Offshore surveillance system

2 min read

The first helicopter surveillance system for offshore operations has been launched for the North Sea by Oil & Gas UK and NATS Services.

The first helicopter surveillance system for offshore operations has been launched for the North Sea by Oil & Gas UK and NATS Services.

It is claimed the system will enable air traffic controllers to see helicopters on their radar screens at Aberdeen Airport at a far greater range from the shore than has previously been possible using solely shore-based radars.

Oil & Gas UK and NATS Services hope the new system will further reduce the risk of near miss incidents with other aircraft and increase the speed and efficiency of search and rescue operations.

The Helicopter Task Group, one of the main promoters of the project, has hailed the system as a breakthrough in helicopter safety.

‘Previously, helicopters were lost to land-based radar at about 80 miles from the coast, because radar coverage doesn’t extend beyond that distance,’ said Bob Keiller, chair of the Helicopter Task Group.

‘The new system uses multilateration to allow flight paths to be tracked all the way to an installation in real time. It is designed to detect aircraft up to 500ft above sea level or better, depending on the helicopter's position.’

Multilateration uses multiple position points to determine the exact location of a helicopter. To provide maximum coverage, equipment is being fitted to 16 host platforms, which have been divided into four clusters, each of four platforms.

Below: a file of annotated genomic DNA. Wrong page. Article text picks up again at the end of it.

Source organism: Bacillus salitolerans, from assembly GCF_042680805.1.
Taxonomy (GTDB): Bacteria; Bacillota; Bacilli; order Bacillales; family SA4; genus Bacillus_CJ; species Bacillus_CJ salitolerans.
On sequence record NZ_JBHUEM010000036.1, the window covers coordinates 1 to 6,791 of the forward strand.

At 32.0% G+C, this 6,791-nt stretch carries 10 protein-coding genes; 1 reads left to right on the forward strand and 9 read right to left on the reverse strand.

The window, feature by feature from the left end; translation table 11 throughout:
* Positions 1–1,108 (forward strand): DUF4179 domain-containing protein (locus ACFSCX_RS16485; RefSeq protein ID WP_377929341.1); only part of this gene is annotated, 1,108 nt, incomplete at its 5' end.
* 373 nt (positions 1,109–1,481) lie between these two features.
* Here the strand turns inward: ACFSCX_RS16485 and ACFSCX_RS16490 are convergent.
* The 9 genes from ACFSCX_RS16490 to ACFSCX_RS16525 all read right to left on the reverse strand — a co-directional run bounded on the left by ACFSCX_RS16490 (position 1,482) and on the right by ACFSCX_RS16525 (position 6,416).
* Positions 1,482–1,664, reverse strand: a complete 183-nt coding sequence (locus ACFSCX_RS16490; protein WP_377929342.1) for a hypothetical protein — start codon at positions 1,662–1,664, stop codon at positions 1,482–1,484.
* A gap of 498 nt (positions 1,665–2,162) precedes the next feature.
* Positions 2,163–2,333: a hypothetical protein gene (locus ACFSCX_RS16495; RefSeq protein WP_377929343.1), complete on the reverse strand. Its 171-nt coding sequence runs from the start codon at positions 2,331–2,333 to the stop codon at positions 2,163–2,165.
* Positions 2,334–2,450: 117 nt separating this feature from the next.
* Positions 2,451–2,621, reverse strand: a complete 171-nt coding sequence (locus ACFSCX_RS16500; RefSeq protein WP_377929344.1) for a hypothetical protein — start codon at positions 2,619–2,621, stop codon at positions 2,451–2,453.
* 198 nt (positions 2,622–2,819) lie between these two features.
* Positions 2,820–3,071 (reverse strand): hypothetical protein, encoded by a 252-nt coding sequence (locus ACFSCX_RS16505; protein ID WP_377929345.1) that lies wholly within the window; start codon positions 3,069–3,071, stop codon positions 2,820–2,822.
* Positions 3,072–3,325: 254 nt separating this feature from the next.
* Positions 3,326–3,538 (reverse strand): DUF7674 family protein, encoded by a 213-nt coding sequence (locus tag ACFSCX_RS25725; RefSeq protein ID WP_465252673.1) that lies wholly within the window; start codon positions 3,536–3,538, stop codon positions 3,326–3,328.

As soon as a helicopter leaves the 80-mile radar zone, its transponder responds to a signal that is then detected by receivers on each of the four platforms in a cluster, allowing complete surveillance of the helicopter flight. This data is then sent to the control tower building (CTB) at Aberdeen Airport via the oil company data links.

Computer analysis at the CTB determines the helicopter position by triangulation. Only three signals need to be received in order to provide a position, but the fourth signal increases accuracy and gives some redundancy should a signal not be received.

NATS Services have completed three of the four clusters and flight trials have commenced to ensure the coverage is complete from these three clusters and that the system accuracy is within the expected limits.

The second phase of the flight trials is due to begin in January 2010. NATS Services expects all four clusters to be fully operational by June 2010.

The entire system will deliver surveillance and voice communications improvements for 25,000 square miles of airspace over the North Sea.

Robert Paterson, health, safety and employment issues director with Oil & Gas UK, said in addition to this new visual tracking system, the oil and gas industry recently upgraded VHF voice communication with offshore helicopters by modernising and extending existing offshore rebroadcasting facilities.

‘Rebroadcasting facilities enable the controllers to speak directly with helicopter crews through the use of offshore radios linked to shore,’ he added. ‘The new extension and upgrades ensure that the whole of the North Sea is now covered by voice communication. Improving radar and radio coverage for helicopter flights is a big step forward.'